Sanders appealed the Chief's decision by initiating a grievance on September 30, 2011.  On October 14, 2011, Chief Burton denied Sanders's grievance.  Sanders appealed to the City's Director of Human Resources, which upheld the Chief's decision.  Upon completion of the administrative appeal process mandated by section 19–238 of the Columbia, Missouri, Code of Ordinances (“Code”), Sanders requested a hearing before the City's Personnel Advisory Board (“PAB”).

The PAB held an evidentiary hearing on November 15, 2013.  The PAB recommended by a four-to-two decision that Sanders should be terminated.  On November 26, 2013, the chairperson of the PAB reported the recommendations of the PAB to the City Manager,5 pursuant to section 19–239 of the Code.

On December 26, 2013, the City Manager issued his twenty-four-page Findings of Fact, Conclusions of Law, and Final Determination on Sanders's grievance.6  The City Manager determined that the force used by Sanders was unreasonable, unnecessary, and retaliatory;  and that Sanders's treatment of Baker was abusive and improper.  The City Manager determined that Sanders should not be terminated for failing to provide medical attention to a prisoner in his custody, but that termination on each of the other two charges was warranted.

Sanders petitioned the circuit court for judicial review of the City Manager's decision.  The circuit court, reviewing the petition as a contested case, issued its judgment reversing the City Manager's decision, finding that the decision was unsupported by competent and substantial evidence;  was unauthorized by law;  was arbitrary, capricious, and unreasonable;  and was an abuse of discretion.

The City appealed.

Standard of Review

The resolution of this appeal rests on whether the circuit court was statutorily authorized to treat the City's final decision, by and through its City Manager, as a contested case as defined by the Missouri Administrative Procedure Act (“MAPA”).  See 450 N. Lindbergh Legal Fund, LLC v. City of Creve Coeur, No. ED102404, 2015 WL 3759314, at *1–2 (Mo.App. E.D. June 16, 2015).  We review this question of law de novo.  McCoy v. Caldwell Cty., 145 S.W.3d 427, 428 (Mo. banc 2004);  Kunzie v. City of Olivette, 184 S.W.3d 570, 572 (Mo. banc 2006).  See also City of Valley Park v. Armstrong, 273 S.W.3d 504, 506 (Mo. banc 2009) (“The classification of a case as ‘contested’ or ‘noncontested’ is determined as a matter of law.”).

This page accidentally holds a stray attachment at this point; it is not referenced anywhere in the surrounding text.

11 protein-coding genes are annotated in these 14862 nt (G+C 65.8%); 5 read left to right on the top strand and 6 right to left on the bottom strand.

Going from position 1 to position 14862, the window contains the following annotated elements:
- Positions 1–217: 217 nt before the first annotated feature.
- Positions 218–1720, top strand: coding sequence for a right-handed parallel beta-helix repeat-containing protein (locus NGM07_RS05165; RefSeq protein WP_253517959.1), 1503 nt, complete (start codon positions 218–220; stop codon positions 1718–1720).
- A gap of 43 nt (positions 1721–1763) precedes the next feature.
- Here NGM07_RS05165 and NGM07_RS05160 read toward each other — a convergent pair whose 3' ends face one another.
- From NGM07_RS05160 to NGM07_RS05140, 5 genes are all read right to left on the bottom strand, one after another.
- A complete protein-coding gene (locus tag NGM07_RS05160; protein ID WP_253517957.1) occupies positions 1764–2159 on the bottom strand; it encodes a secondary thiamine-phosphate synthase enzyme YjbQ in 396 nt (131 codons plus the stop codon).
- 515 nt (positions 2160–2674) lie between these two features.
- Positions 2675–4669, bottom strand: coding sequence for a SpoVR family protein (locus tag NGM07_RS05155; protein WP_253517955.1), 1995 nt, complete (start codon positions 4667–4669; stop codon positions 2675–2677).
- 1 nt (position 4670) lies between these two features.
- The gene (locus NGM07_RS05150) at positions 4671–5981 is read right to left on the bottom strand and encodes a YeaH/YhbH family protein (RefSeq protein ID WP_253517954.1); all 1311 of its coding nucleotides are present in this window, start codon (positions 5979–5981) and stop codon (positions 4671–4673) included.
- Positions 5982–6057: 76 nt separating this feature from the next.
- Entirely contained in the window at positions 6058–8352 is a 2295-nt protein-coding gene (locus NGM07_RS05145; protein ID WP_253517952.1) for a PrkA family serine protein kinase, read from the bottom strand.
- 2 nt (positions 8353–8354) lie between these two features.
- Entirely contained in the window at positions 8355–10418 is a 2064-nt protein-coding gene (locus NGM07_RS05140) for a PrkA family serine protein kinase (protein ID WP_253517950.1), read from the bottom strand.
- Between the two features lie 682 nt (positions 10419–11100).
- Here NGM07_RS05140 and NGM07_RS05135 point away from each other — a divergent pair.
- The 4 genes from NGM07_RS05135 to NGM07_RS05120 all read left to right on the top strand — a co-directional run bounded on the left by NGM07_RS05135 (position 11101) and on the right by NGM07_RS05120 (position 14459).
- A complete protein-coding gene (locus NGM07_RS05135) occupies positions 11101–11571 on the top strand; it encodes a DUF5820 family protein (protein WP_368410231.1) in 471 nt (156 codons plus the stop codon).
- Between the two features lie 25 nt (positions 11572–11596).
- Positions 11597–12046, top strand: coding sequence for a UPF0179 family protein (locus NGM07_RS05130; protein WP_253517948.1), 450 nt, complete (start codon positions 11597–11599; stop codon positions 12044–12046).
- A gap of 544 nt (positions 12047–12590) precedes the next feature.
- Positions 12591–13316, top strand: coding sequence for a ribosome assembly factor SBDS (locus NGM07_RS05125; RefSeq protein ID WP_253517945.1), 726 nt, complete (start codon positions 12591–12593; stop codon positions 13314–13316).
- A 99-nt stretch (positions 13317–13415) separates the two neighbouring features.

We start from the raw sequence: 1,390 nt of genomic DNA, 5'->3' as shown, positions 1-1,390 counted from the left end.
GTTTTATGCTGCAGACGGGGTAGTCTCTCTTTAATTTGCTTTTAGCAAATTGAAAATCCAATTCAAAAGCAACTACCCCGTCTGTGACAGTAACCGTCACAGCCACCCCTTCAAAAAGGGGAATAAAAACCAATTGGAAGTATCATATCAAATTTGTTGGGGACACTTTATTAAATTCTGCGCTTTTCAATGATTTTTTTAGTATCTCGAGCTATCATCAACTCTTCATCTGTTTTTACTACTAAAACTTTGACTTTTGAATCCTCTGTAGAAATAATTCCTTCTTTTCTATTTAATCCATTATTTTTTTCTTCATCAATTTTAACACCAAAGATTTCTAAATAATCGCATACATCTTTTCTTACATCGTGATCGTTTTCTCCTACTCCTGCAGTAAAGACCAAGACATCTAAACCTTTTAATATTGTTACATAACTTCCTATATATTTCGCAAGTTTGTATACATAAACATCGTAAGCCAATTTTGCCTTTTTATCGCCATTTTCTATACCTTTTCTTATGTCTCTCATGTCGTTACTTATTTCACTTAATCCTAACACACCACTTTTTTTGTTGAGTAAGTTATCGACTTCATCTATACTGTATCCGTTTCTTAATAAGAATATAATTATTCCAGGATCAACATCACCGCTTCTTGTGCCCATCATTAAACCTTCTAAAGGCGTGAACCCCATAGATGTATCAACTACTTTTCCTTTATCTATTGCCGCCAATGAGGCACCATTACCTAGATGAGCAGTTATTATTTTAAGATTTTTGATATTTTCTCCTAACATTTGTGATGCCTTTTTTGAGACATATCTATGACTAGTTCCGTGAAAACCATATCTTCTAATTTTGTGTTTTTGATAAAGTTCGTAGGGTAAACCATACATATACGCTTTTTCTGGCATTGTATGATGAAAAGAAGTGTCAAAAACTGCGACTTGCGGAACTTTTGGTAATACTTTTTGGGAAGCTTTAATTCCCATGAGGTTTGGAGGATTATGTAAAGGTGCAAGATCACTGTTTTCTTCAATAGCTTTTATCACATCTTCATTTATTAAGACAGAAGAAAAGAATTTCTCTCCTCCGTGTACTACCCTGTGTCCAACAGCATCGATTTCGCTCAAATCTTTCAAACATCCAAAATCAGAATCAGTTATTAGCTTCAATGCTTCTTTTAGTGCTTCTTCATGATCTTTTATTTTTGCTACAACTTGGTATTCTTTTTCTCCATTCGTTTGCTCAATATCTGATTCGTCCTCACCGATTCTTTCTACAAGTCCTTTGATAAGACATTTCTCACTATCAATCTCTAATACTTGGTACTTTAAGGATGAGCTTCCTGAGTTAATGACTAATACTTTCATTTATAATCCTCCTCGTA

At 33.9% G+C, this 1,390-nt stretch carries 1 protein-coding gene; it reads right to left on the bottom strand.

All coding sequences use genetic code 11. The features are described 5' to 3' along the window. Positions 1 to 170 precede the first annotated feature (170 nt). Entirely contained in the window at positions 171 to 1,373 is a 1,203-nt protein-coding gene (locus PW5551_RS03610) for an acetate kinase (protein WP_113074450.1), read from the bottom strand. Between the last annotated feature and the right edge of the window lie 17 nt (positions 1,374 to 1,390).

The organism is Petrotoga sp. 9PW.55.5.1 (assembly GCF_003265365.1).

Analysis

Under MAPA, any person who has exhausted all administrative remedies provided by law and who is aggrieved by a final decision in a “contested case” is entitled to judicial review by a circuit court of the county of proper venue. §§ 536.100, 536.110.  Section 536.010(4) defines a “contested case” as “a proceeding before an agency in which legal rights, duties or privileges of specific parties are required by law to be determined after hearing.”  The “law” requiring a hearing “includes any ordinance, statute, or constitutional provision that mandates a hearing.”  McCoy, 145 S.W.3d at 428.

In this case, section 19–23 of the City's municipal code creates the PAB to “hear appeals from corrective/disciplinary actions against city employees which result in disciplinary demotion, suspension, or dismissal of an individual.” § 19–23(c)(3).  The hearing is conducted by procedures and rules established by the PAB. § 19–239.  The employee filing the grievance has the option of having the hearing open or closed and has the right to be heard and to present evidence.  Id. Testimony is given under oath, and a record is made of the hearing, but technical rules of evidence do not apply.  Id. Each party, as well as the PAB, may engage counsel and call witnesses.  Id.

Within ten working days after the hearing, the PAB renders its recommendations in writing to the City Manager.  Id. As soon as possible after the hearing, a certified written transcript of the hearing along with all exhibits produced at the hearing is delivered to the City Manager.  Id. The City Manager is required to review the transcript and exhibits and, within thirty days of receiving the transcript, render a decision supported by findings of fact and conclusions of law.  Id. There is nothing in section 19–239 of the City's municipal code that limits the City Manager to the transcript and evidence presented before the PAB. Id. In any event, the City Manager's decision “shall be final, binding and not subject to further administrative appeal.”  Id.